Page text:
We are in a global pandemic in which approximately 792,000 people worldwide have died from COVID-19. Our country is in the middle of an unbelievable Presidential election season and we are dealing with the rising awareness of systemic racism on a national scale. In my home state of California, we are in our sixth month of shelter-in-place and there is no clear sense of when it will end.
Earlier this week, we had an insane lightening storm which sparked several wildfires and more thunderstorms are in the forecast. As of today, over 7700,000 acres of Northern and Central California are burning, smoke is filling the air, and just when we thought things couldn’t get any worse—it is literally raining ashes.
Some days I feel like I can barely catch my breath before I receive another notification on my phone about a breaking news story, the death of a friend, or an unexpected diagnosis—all of these happened in the past 7 days. This is not normal. Honestly, I don’t think I would bat an eye if I saw the silhouette of Godzilla on the horizon. It might actually feel normal—like “Of course Godzilla is here! What else was I expecting?”
Maybe the better question is this—“Who else was I expecting?” Am I expecting God to show up or am I really expecting Godzilla?
Some days I wonder where God is in all of this chaos. It’s easy to forget that God is in control, especially when things seem to be spiraling into unfamiliar territory. It’s just as easy to forget to pray. Not just for healing, wisdom, patience, endurance, rain, reconciliation, or even just a moment to breathe, because I do pray for those things—but to pray for a constant awareness of God’s very real presence with us.
When I catch myself only praying for things, circumstances, and people, I realize I am trying to control the situation. It’s all well-intended and it isn’t wrong to pray for any of those things, in fact prayer is the means by which God invites us into the holy and mysterious work of restoration and reconciliation. The question I have to ask myself is whether things go my way or not, whether God intervenes in the way I ask Him to or not, do I believe that God is with me right now and do I believe that He is good.
We cannot forget that in the midst of all of it, God is very near and God is very good.
As I mentioned, it’s been a challenging week. Things have felt heavy. I text my friend that I just felt sad, to which she responded “It’s the right reaction to what’s going on in the world.” I thought about that for about 30 minutes and replied, “Is there a wrong response?” She sent me a gif (because she’s my friend and she knows me so so well). The gif pictured Emmet from the LEGO Movie jumping around with the caption “Everything is AWESOME” and said “Maybe this???”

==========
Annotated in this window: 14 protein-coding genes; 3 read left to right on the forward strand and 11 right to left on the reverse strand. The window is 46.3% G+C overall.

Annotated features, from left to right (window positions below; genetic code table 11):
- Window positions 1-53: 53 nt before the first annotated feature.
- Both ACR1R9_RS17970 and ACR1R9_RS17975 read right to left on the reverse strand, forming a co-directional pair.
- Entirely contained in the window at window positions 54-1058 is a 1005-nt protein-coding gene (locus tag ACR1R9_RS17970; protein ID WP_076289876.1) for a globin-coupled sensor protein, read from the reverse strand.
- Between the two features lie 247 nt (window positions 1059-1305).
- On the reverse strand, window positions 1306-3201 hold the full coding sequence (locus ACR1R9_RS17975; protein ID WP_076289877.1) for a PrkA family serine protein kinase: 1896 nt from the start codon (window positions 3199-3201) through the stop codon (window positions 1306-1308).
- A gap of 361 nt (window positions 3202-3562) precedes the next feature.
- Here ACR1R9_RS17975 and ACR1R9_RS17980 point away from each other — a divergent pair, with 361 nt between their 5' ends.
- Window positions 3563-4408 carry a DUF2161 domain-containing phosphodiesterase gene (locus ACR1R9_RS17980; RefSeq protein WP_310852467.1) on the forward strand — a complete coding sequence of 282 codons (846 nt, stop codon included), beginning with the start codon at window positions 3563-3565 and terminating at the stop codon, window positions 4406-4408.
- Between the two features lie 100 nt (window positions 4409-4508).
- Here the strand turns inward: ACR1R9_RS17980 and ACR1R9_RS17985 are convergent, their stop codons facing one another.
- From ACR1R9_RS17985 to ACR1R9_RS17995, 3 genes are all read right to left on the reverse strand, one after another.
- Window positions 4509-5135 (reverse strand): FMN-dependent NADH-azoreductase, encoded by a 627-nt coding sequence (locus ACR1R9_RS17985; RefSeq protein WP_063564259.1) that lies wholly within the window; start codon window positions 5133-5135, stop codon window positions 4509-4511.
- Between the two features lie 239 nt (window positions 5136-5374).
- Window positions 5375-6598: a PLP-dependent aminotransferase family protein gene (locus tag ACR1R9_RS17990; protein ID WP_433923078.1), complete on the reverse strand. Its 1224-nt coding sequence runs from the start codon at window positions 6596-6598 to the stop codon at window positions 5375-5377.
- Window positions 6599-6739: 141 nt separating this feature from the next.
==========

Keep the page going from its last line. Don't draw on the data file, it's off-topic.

She is right and everything is not awesome right now, but the reality of my circumstances doesn’t change the reality of God. Tuesday morning, right in the middle of the hardest day, during our normal staff meeting, I got a sweet reminder.
My friend Lauren walked us through a Jesuit spiritual practice, which originated with St. Ignatius. The practice was called Looking at God Looking at You. I’d never heard of it before, but I had just learned about St. Ignatius in a History class, so I was surprisingly open to participating. We spent 15 minutes imagining ourselves looking at God, who is in fact looking at us. It’s an intriguing concept to imagine and focus on—God looking at us.
I won’t share everything from that 15 minutes of peaceful reflection and contemplation, but if you promise not to tease me, I will share a poem I wrote during that short space. It doesn’t rhyme, but it resonated in my spirit.
I look up in awe
There you are
Here you are
There you are
In wonder, I behold you
Even before my gaze turned up
You delighted in me
You delight in me still
In your gaze I know
I am loved
When I look away I know
I am loved
Even when I go
I remain in awe that You would love and delight in me
Whether I looked up at you in wonder
I share this because I know when things are heavy and chaotic, I sometimes forget that God is near, that God is good, and that God loves me. Everything doesn’t have to be awesome for us to focus on the truth of God’s presence, love, and grace. We can feel sad in God’s presence. We can mourn with our friends who are hurting. We can ask God to heal those who are sick. It’s called lamenting and it is the right reaction to what’s going on in the world—the world God created and cares for deeply.
As we allow ourselves space to lament, grieve, doubt, and cry out—let us also allow ourselves space to hope and trust that God is with us in it all. God sees us and cares for us. Even as it is raining ashes, God is making all things new.